Shame washed over me as quickly as my thought arrived, disturbing my relaxing read of the morning paper. The headline that Elizabeth Gilbert was getting divorced struck me with a sudden dash of vindication. The award winning author was separating from the man whom her million plus readers of Eat, Pray, Love knew as Felipe. After twelve years, which included publication of Gilbert’s other best seller, Committed: A Love Story, it was over.
Why would I possibly feel any hint of satisfaction at the heartbreak of another? Did I dislike her? Had I become a cynic of marriage after decades of doing divorce? Did I begrudge someone else having a joyful love story after I had my first marriage end in divorce and my second in death?
This wasn’t the first time I was guilty of a silent unkind response to celebrity news of loss. I realize now it’s rooted in my suspicion about those who might make life appear overly glamorous or easy. As a divorce lawyer and as a coach, I have seen how desperate people are to live out the lives of their hopes and dreams. It’s one heroic struggle.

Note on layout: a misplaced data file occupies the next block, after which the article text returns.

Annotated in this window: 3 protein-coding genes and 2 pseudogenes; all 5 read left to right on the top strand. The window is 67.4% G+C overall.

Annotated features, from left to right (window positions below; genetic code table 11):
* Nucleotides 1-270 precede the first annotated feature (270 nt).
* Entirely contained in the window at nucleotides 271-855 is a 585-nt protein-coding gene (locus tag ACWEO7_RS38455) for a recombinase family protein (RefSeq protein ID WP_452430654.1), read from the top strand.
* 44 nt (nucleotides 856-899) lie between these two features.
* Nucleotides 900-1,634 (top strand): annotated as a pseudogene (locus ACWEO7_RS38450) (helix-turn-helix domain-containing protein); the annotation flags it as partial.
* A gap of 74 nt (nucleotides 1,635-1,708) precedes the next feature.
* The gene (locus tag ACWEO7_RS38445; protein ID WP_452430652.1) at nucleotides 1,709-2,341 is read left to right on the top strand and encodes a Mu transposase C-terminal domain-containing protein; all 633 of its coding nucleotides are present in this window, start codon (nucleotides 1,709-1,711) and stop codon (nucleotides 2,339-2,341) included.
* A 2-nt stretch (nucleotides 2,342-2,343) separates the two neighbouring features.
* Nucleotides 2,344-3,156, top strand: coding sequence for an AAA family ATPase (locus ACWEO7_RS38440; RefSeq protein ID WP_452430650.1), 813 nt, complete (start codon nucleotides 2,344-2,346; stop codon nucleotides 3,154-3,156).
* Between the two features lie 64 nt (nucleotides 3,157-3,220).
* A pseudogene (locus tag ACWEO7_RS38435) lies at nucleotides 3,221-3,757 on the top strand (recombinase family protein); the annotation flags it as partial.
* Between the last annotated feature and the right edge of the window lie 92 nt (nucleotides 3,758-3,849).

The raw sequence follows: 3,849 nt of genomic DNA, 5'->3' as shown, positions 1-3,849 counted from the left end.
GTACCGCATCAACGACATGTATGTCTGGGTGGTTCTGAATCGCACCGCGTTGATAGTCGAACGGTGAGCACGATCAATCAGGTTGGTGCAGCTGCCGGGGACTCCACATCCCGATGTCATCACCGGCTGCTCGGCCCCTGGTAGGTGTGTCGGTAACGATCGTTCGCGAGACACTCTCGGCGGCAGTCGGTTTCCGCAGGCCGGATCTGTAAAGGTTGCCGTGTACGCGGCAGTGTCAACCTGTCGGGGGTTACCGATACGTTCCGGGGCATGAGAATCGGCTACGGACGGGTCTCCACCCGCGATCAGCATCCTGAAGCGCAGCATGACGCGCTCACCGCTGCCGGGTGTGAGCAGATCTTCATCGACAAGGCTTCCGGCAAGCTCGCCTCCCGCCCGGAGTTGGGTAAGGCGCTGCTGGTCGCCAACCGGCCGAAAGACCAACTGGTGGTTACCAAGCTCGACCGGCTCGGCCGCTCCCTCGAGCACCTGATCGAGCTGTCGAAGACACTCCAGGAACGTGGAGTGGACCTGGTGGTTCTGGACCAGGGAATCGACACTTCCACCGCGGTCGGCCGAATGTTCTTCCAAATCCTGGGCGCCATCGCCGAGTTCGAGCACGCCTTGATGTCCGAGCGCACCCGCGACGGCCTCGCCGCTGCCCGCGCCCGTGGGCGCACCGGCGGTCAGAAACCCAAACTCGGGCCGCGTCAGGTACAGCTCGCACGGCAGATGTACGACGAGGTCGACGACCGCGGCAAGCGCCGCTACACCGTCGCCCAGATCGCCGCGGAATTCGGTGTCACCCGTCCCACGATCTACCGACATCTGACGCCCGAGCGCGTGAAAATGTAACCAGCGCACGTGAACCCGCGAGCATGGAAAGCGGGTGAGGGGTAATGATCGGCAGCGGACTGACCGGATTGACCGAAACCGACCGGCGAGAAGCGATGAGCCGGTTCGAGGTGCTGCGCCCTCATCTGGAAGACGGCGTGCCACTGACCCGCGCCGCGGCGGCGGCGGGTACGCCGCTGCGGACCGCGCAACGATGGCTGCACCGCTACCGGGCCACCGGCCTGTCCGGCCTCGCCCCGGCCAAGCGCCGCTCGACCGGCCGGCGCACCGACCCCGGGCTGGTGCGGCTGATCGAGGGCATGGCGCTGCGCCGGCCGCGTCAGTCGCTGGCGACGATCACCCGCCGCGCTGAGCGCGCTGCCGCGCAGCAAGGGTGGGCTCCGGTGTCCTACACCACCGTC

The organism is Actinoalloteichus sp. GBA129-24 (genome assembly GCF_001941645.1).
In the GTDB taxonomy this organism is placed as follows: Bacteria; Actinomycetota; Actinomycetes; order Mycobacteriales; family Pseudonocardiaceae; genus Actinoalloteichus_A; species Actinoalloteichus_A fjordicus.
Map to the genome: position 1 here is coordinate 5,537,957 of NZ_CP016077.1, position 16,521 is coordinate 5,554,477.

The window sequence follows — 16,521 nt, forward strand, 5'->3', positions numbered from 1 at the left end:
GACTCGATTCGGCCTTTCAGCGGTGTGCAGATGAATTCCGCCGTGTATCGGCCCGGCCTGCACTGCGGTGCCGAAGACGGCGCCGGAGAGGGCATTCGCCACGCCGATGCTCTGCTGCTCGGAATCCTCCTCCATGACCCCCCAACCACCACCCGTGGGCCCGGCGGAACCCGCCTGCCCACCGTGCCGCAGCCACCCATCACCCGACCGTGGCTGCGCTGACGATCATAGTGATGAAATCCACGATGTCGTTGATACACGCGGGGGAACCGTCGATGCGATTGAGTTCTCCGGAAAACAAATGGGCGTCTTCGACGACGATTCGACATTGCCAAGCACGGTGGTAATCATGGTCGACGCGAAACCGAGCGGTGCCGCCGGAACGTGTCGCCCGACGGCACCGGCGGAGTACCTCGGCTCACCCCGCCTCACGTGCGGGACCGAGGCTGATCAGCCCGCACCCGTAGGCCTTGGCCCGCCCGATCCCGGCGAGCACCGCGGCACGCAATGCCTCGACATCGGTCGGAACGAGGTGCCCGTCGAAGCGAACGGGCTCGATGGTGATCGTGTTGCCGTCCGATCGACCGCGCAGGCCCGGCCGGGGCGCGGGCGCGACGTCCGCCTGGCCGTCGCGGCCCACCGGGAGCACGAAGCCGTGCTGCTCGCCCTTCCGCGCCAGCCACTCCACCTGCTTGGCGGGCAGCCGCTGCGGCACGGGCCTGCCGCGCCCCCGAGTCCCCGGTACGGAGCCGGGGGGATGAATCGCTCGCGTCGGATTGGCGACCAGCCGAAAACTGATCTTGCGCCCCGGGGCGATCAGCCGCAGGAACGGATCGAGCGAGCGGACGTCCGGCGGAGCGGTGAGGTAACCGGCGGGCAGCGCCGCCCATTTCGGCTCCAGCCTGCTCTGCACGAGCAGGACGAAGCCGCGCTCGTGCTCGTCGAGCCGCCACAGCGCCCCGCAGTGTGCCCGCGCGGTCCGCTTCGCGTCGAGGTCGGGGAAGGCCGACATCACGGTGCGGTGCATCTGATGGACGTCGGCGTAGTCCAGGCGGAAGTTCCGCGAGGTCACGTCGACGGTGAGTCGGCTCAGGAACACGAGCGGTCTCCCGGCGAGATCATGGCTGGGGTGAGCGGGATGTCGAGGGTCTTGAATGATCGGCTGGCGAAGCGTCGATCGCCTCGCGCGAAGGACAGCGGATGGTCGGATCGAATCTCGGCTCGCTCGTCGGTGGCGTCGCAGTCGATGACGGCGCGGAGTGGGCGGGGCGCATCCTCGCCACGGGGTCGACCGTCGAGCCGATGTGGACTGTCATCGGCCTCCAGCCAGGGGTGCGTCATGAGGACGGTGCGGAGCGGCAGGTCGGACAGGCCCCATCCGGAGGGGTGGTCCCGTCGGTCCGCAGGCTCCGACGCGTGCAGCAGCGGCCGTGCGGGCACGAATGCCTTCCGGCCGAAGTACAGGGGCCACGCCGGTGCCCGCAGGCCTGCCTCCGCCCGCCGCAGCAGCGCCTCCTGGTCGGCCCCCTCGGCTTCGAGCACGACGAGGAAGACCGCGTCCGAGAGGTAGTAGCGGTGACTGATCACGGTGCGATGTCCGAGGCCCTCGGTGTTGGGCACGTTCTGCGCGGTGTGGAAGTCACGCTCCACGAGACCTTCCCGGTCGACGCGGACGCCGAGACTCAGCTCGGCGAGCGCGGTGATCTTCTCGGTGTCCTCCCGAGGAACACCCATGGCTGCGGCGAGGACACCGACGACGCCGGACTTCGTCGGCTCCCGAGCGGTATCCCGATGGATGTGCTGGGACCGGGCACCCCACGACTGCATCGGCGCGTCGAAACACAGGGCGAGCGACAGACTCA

So when disappointment comes to those appearing to live a perfectly charmed life, I feel a mild comfort. It is the comfort of knowing that others experience being human, including—or perhaps especially—others who have led great lives of tremendous inspiration. When the rich, the famous, the talented and the wise struggle, perhaps it’s okay that I do, too.
Shame was a visceral recognition that my thought did not match up to the truth: We all have breakups and heartaches. The truth is that Gilbert is enduring the pain, loss, and grief that comes from having to release all of those big hopes and dreams that anyone who has ever been in love has had.
For a split second I forgot.
So where does this leave me and my secret snarky thoughts? Hopefully returning to that place of compassion for this broken-hearted couple having to live out their private journey through divorce while strangers opine. Hopefully, too, with a dose of self-compassion, reminding myself that I am not my thoughts.
Shame is what we experience when we don’t live up to our own standards. My hope is to live up to my own, to notice when I have not, and to do better when I face a new day.
Gilbert reports that their separation is amicable. It sounds like she is on the right path on her heroine’s journey. The next time I’m inclined toward celebrity sneering, I would do well to follow her lead, to allow compassion to replace my judgment and to wash away my shame.